Proteas leaving no stone unturned, says Prince

The Proteas will seek to cover all their bases ahead of the first Test match against Australia at Newlands on Wednesday, says middle-order batsman Ashwell Prince.

“Preparation-wise, we don’t want to leave any stone unturned,” Prince told reporters in Cape Town on Monday.

“In a two-match series against Australia, you can’t afford to get off to a slow start or lose too many wickets in a session. You have to make sure you get those partnerships going and grind it out, with bat-and-ball, and put the pressure on them.”

The last time Prince played a Test at Newlands against Australia was in March 2009, where he opened the batting and scored 150 runs. But the 34-year-old said he preferred his more familiar role coming in down the order at number six.

“At the time, we had some injuries in the team,” Prince said referring to the 2009 Test.

“Graeme [Smith] got injured and, unfortunately, Neil McKenzie went through a bad patch, so we had two new opening batsmen in the side. But this [middle order] is where I’ve batted all my life and this is more the role that I’m accustomed to, and I’m much more comfortable with.”

Prince had enjoyed his first experience working under the new Proteas’ coach Gary Kirsten and acknowledged their similarities as left-hand batsmen bowling the occasional right-arm offbreaks.

“Gary knows what my game is based on and we try and just groove that as much as possible,” Prince said.

“Gary’s worked and played with a lot of players and he is trying to make sure that our foundation is solid and that mentally we’re as prepared as possible for the match.”

Good form
Although the final XI will only be named at the last hour, Prince said he had been in good form and expected to be picked, but was saddened by the fact that his position seemed to be questioned at the start of every season. He has played in three four-day games this season and scored 354 at an average of 59.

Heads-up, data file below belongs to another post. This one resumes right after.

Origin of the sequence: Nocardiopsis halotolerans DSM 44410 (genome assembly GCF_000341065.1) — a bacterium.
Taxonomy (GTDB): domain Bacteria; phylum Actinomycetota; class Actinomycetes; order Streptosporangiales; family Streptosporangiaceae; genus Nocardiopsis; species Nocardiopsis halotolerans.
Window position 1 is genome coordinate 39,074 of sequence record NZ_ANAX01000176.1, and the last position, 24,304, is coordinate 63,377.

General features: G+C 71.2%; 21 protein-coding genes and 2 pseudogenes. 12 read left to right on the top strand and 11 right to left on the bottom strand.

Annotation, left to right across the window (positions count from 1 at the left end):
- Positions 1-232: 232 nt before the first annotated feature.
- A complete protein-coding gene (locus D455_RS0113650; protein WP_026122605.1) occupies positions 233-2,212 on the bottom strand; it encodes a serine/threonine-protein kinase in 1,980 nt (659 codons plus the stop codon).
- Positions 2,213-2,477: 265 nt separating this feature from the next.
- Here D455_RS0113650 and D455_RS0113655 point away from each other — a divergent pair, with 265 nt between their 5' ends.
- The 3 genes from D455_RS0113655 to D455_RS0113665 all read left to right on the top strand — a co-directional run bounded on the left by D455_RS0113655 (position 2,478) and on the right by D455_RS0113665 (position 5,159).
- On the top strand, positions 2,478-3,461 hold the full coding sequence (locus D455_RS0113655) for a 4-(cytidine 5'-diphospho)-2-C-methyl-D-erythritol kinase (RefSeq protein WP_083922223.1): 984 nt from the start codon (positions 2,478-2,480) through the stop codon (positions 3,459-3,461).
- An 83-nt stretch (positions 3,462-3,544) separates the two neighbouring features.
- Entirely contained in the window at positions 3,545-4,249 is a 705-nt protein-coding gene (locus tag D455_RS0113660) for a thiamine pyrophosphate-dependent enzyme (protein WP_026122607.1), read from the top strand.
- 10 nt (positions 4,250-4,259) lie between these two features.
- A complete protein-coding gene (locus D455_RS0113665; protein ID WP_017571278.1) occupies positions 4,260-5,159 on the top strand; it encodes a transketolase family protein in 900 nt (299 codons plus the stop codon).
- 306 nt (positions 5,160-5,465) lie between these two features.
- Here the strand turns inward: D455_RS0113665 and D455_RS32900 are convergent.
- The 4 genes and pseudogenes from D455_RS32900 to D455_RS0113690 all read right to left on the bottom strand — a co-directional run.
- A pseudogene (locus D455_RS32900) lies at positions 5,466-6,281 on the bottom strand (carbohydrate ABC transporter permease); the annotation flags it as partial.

“Sometimes other people’s doubt does give you a bit more motivation, but it’s a bit disappointing that you always have to look over your shoulder,” he said.

“I feel that I’ve done enough in the past and, coming into this Test match, my form has been good, so I feel confident.”

He said the mood in the camp was good, but the Proteas were not underestimating their opposition.

“Any series against Australia is going to be a tough series. We know that they’ve been working hard — they had a good work out against the SA A side on a sporty pitch — so it goes without saying that they’ll be tough and come hard at us.”

With two spinners, in Paul Harris and Imran Tahir, and seamer Vernon Philander in the squad, the selectors have various options available and will leave their decision as late as possible, depending on the weather conditions.

“It’s never happened in my career where we’ve played with two spinners in South African conditions,” Prince said.

“If the conditions are suitable, then it’s an option. We’ll keep a close eye on the pitch situation, especially the weather being dodgy over the next couple of days but with 14 guys in the squad, at this stage, anyone can still get themselves in the starting XI.”

Prince said Jacques Rudolph had been welcomed back into the squad after a five-year absence and, after scoring runs for both Yorkshire and the Titans, he had developed into a top-class batsman.

“There’s only one way to get back into the team and that’s to bang the door down and Jacques has certainly done that.”

It was not all about form, however, and Prince said it would also be a mental battle against Australia.

“It’s not about the pretty cover drive,” he said.

“You’re not going to get too many chances to hit one of those. It’s definitely a mental battle. The Australians like to play the game aggressively, whether they’re batting or bowling.

“If they’re batting, they’re up at 3.5 or four runs an over, so they come at you hard and, when they’re bowling, they’re also coming at you.

“In Test cricket, there’s no place to hide.” — Sapa

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